Once Ferring ascribed a dollar value to the cost of a single hospitalization and a single outpatient visit, it was able to create a dollar value for everyone who experiences nocturia. The direct costs were measured by hospitalization and outpatient visits while the indirect costs were attributed to work productivity, work loss, absenteeism, and presenteeism.

The costs associated with lost productivity were also staggering. Ferring discovered that workers who experienced nocturia produced 3.91 less hours of work per work week. That is almost ten percent of their total work week, indicating that these patients are experiencing issues at work. Forty six percent were less likely to report being in “very good” or “excellent” health. Those with nocturia were also 30 percent to 35 percent less likely to be employed.

A Cost-Effective Treatment

Although the economic costs of nocturia are quite high, the cost of treating it is not. For patients with nocturnal polyuria, one of the causes of nocturia, treatment is similar to that for patients with an overactive bladder. Ferring calculated the cost of that treatment and found it to be $3,491 per patient per year. Those costs are significantly less than the cost of hospitalizations, outpatient visits, and lost productivity.

“That is information that we can now share with payers,” states Jhaveri. “Payers must decide where their money will go. They use HEORs to get a real-world snapshot of what's going on with their patients. I understand medicine and clinical outcomes. I know what patients are going through. But that does not help me communicate with payers. Payers understand HEORs. That is the language that they speak. It is the language that allows the two sides to communicate with each other.”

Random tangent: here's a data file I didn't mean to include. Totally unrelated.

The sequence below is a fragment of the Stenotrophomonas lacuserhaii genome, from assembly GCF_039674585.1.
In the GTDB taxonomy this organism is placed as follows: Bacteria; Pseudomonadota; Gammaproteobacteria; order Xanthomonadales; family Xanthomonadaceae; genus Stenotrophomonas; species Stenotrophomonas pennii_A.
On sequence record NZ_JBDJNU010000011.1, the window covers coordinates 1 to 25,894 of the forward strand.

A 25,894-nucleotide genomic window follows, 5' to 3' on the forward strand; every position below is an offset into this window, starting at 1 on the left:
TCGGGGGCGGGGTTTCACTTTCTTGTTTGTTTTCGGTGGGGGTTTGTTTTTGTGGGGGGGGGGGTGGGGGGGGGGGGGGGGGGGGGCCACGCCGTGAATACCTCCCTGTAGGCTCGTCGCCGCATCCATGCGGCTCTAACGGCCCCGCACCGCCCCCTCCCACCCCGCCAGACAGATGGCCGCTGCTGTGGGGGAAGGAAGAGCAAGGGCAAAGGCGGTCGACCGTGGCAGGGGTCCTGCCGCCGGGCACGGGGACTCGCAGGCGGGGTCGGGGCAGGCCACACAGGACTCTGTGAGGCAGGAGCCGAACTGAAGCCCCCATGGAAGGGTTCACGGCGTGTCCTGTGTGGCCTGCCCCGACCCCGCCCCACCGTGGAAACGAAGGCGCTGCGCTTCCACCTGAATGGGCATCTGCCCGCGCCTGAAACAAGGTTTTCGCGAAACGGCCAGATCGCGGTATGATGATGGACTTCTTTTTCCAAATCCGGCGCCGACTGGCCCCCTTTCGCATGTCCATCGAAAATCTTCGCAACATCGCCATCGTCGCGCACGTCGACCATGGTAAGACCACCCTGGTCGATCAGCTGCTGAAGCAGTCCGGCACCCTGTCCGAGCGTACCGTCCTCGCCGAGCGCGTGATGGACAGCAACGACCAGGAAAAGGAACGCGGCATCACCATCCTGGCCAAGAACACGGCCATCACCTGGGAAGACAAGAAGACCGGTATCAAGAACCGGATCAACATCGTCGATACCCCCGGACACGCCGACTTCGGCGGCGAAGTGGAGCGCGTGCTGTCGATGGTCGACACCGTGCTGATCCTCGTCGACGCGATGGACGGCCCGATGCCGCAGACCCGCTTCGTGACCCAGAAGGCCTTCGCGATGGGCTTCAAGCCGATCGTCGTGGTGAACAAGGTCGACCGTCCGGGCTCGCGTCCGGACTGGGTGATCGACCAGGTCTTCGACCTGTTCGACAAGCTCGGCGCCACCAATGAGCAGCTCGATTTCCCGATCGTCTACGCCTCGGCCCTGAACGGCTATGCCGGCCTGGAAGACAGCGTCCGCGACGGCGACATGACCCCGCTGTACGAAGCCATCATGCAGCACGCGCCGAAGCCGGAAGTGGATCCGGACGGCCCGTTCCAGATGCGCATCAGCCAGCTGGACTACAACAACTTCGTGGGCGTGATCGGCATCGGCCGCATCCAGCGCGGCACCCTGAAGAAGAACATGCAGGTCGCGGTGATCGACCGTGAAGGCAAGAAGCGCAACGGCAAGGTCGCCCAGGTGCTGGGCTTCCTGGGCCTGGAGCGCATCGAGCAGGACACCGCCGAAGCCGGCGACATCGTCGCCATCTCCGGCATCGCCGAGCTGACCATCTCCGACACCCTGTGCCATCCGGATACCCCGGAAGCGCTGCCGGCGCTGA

Nocturia has many different causes and is associated with many different conditions. Jhaveri hopes this research, which was published in the Journal of Managed Care & Specialty Pharmacy, will also raise awareness of the condition. He notes 88 percent of nocturia cases are caused by nocturnal polyuria, which is treatable.

“That is something no one really learns in medical school,” he adds. “Physicians also do not learn about it in residency or fellowship. That is why pharmaceutical industry medical education exists. When there are advances in various areas, we can appropriately communicate them to the relevant stakeholders. Real-world evidence allows us to know what actually happened in a population. When we know that a disease contributes up to $214.5 billion in costs to the economy, we can start taking the cost of treating a single patient and seeing what happens to them over the course of time. That allows us to see what the cost savings are.”

Finally, Jhaveri believes HEOR is one of the only ways for pharmaceutical companies to show payers the true value of a treatment option. HEOR helps payers understand the economic burden of a disease and the cost of that burden to the payer. By knowing what the cost of the disease is, and the cost to treat it, payers can make a more informed decision.

“Payers will often not know how much money they're saving by making a treatment option available to patients,” adds Jhaveri. “They may also not know the potential market size. The HEOR helps to provide them with dollar values. It also tells them how much they can save. If 88 percent of nocturia cases are caused by nocturnal polyuria, and a drug exists to help eliminate even half of the cost of the disease, that could potentially save them tens of millions of dollars. If I'm the payer, I'm looking at this data and seeing the benefits of the treatment. It can save me a lot of expense and will create a better quality of life for the patient.”